How to fish in Sea of Thieves: a complete guide to bait, locations, catching and cooking fish

Once upon a time, Sea of Thieves was all about conflict. If it wasn't the skeletons and sea monsters players were hurling cannonballs at, it was each other. But these days, some pirates have retired to the quiet lives of anglers. If fishing has caught your fancy in Sea of Thieves, you'll need to know how to catch each of its dozens of varieties. This guide will tell you all you need to know about how to fish in Sea of Thieves.

Equipping the rod

On entering the game’s anniversary update, players will automatically possess a new fishing rod. To equip the rod, simply open the item wheel (Q on PC, LB on Xbox One), then navigate to the second wheel (F on PC, X on Xbox One). Select the rod from the menu and you should be good to go.  

Baiting the line

Some fish will require bait (grubs, leeches, worms) to appear. You can find bait in resource barrels across the world, with the best locations being the Seaposts, where Merrick and his family have set up shop. 

To equip bait, simply select the rod, then close and open up the item wheel again. There should then be a prompt in the middle of the dial that says attach bait (R on PC, Y on Xbox One). Select this and highlight the bait you want to use on the menu. 

Where to find Fish in Sea of Thieves and what bait to use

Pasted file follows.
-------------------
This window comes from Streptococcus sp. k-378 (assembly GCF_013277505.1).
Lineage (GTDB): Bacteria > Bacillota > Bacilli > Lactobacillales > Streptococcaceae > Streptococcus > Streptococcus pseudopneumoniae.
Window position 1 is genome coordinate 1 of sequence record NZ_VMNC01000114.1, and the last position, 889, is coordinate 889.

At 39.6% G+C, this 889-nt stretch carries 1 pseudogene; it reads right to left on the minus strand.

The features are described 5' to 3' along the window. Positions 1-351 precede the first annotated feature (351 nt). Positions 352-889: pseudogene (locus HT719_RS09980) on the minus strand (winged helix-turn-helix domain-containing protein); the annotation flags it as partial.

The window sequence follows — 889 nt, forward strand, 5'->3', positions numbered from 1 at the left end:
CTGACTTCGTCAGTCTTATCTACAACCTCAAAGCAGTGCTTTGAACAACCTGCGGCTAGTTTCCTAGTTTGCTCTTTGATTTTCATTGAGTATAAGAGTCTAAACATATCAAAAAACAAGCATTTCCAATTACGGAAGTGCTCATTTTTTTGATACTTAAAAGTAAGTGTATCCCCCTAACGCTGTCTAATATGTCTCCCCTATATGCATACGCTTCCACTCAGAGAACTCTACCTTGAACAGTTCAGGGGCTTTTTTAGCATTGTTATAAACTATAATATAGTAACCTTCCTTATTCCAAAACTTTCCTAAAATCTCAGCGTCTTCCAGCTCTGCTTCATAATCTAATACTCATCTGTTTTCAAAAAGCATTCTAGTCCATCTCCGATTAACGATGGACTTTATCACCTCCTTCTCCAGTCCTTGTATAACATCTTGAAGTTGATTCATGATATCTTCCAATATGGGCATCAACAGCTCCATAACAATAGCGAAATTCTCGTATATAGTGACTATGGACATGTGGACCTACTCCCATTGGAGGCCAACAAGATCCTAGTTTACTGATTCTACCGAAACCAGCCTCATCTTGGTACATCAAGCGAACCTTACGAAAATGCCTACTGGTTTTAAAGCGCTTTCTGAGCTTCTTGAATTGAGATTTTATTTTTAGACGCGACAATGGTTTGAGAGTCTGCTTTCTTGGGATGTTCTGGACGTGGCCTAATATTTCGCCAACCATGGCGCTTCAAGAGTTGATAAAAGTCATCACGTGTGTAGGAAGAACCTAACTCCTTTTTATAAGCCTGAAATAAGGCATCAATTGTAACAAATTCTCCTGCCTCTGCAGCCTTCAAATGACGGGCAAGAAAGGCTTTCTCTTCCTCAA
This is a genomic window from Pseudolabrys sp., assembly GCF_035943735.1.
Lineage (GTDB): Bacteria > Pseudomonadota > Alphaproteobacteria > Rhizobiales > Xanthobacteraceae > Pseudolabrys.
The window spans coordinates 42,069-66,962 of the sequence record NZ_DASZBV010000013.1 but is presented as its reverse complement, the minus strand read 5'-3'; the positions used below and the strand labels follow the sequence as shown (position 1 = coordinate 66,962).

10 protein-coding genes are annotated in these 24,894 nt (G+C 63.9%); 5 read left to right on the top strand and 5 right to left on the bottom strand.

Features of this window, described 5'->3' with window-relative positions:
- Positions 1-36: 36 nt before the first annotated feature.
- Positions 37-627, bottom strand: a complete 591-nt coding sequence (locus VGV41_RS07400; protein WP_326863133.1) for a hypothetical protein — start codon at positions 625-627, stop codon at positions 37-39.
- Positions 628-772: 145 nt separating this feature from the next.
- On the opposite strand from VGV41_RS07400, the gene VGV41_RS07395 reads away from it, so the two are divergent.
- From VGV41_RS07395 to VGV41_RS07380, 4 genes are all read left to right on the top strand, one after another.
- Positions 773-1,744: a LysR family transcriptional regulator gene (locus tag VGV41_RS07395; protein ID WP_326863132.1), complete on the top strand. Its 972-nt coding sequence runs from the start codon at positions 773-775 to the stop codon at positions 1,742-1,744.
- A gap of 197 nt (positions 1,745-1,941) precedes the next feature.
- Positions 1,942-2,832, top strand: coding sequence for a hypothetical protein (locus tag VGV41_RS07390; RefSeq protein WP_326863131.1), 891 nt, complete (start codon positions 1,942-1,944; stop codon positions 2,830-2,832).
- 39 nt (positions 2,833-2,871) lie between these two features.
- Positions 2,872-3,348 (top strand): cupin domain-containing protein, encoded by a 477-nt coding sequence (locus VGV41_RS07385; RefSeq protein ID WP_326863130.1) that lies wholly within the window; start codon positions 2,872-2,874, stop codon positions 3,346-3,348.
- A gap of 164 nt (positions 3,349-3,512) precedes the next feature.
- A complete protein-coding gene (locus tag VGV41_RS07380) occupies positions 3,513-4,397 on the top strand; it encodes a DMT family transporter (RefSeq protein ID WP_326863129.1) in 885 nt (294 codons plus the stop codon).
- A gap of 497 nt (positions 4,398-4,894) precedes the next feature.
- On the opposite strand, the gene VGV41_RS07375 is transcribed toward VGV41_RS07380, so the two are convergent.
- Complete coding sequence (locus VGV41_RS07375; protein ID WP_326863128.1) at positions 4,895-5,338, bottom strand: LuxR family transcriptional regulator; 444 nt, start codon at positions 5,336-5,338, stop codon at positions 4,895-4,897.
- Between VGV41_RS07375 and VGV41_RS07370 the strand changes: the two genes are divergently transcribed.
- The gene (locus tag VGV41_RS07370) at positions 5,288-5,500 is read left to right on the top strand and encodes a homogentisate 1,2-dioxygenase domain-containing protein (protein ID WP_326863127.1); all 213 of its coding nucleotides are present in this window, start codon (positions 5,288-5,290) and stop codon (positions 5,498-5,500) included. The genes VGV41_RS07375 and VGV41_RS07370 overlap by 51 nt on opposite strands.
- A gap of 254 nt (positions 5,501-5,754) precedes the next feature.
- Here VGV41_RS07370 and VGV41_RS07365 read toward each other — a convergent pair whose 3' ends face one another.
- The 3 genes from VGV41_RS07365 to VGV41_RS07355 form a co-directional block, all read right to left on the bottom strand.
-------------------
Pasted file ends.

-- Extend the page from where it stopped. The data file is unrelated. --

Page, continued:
There are 10 species of fish in the game, with 50 unique variations in total. Each species of fish requires a different approach to be caught, such as fishing in a particular area or attaching specific bait to your line. 

On top of this, each fish species also has at least one variant that needs to be caught at night. These include: Seafoam Splashtail, Amethyst Islehopper, Starshine Ancientscale, Watery Plentifin, Coral Wildsplash, Moonsky Pondie, Firelight Devilfish, Bittersweet Battlegill, Moon Wrecker, Twilight Stormfish.

We’ve outlined how to catch each of them below: 

  • Splashtails – Splashtails are the most common type of fish. They spawn anywhere on the map and require no bait to catch. 
  • Islehoppers – Islehoppers spawn in the shallows surrounding islands and can be caught without bait.
  • Pondies – Pondies can be caught anywhere in fresh water (though we recommend fishing at Hidden Spring Keep, as no enemy skeletons will spawn there, if the fort is inactive). Again, no bait is necessary to catch them.
  • Wreckers – Wreckers are located near shipwrecks, which appear below a flock of birds, and need worms as bait.
  • Plentifins – Plentifins are local to the Shores of Plenty (the north west region of the map). They require worms in order to be caught.
  • Wildsplashes – Wildsplashes are native to the Wilds to the north east of the map. They also require worms.
  • Ancientscales – Ancientscales spawn in the Ancient Isles (the southern region of the map). You’ll need leeches to tempt them onto your line. 
  • Stormfishes – Unsurprisingly, Stormfishes occur inside of storms. But you’ll also need to attach leeches in order to goad them over to your line. It’s best to attempt to catch them when you have another player at hand who can repair damage caused by the storm. 
  • Devilfishes – Devilfishes are another tough species to catch. They spawn in the Devil’s Roar region of the map to the south east, and require grubs as bait.